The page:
Categories: Interesting

Owl Found To Be Raising Little Duckling In Adorable Photo

Owl you need is LOVE!

Animals continue to inspire people with their amazing acts of kindness. A wildlife photographer has just discovered that an owl has taken a duckling under its wing after the little duck’s parents abandoned it. Not surprisingly, the photo of the sweet twosome had people talking about how animals are more capable of loving one another than humans.

Laurie Wolf took the photo of the adorable pair in Jupiter, Florida. The photographer initially believed that the owl was looking after her own hatchlings. However, on closer inspection, Wolf realized that the tiny chick beside the owl was actually a baby duck.

The owl and the duckling seemed cozy in their little home.

It’s certainly an awesome photo but Wolf was also worried for the duckling. After all, owls are predators and the photographer was concerned that the mother owl would turn on the baby duck. Nevertheless, Wolf’s worries were unfounded when the owl allowed the duckling to head for the pond on its own. She wrote:

“So, this happened last evening just before dark. UPDATE…a bit later, the baby duck was in the hole by itself, calling for the parents.

“We believe they heard each other because it suddenly left the box and made a beeline for the back fence and our neighbour’s pond where the woodies have been hanging out.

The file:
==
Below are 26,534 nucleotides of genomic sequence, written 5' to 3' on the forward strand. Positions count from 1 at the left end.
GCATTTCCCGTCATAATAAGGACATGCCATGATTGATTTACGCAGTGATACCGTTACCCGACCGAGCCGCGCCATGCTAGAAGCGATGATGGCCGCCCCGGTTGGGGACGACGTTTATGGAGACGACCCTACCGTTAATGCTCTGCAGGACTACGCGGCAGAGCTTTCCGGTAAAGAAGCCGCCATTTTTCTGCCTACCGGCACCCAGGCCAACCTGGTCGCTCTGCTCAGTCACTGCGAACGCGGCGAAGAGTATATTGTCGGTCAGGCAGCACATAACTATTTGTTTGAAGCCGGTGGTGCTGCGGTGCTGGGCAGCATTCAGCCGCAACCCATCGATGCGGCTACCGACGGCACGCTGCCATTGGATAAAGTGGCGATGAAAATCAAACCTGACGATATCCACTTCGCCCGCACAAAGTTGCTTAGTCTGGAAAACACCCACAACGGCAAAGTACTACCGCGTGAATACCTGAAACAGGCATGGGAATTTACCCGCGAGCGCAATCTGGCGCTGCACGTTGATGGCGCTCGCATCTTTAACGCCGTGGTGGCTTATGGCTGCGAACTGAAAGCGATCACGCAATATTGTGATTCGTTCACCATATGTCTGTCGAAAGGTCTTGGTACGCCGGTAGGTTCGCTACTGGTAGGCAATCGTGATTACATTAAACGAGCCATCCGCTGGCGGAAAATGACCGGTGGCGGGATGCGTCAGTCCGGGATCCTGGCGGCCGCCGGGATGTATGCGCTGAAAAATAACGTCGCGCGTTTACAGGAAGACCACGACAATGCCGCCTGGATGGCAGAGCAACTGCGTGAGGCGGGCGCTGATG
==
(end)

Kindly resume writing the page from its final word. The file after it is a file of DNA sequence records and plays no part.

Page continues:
“Also, we had seen a female wood duck – about three or four weeks ago, remove a duck egg from a box that had been raided by something, and fly off toward this box with it. We lost it in the trees and didn’t want to disturb it. But we believe she put it in this box and the owl hatched it.”

Christian Artuso of the Manitoba director of Bird Studies Canada explained that the idea of another bird species raising a chick from a different species is “not commonly documented, but it certainly happens.”

What an adorable pair!

“You could think of it as not keeping all your eggs in one basket. If you spread your eggs out, then your chances of passing on your genes are increased slightly, especially if you lose your own eggs to a predator,” Artuso said. “We know this occurs, but we really don’t know the frequency, so I was happy to see another example of this.”

The duckling has yet to be found after it wandered away from its adoptive owl mother. Nevertheless, people are hoping that it gets to enjoy life with its fellow ducks.

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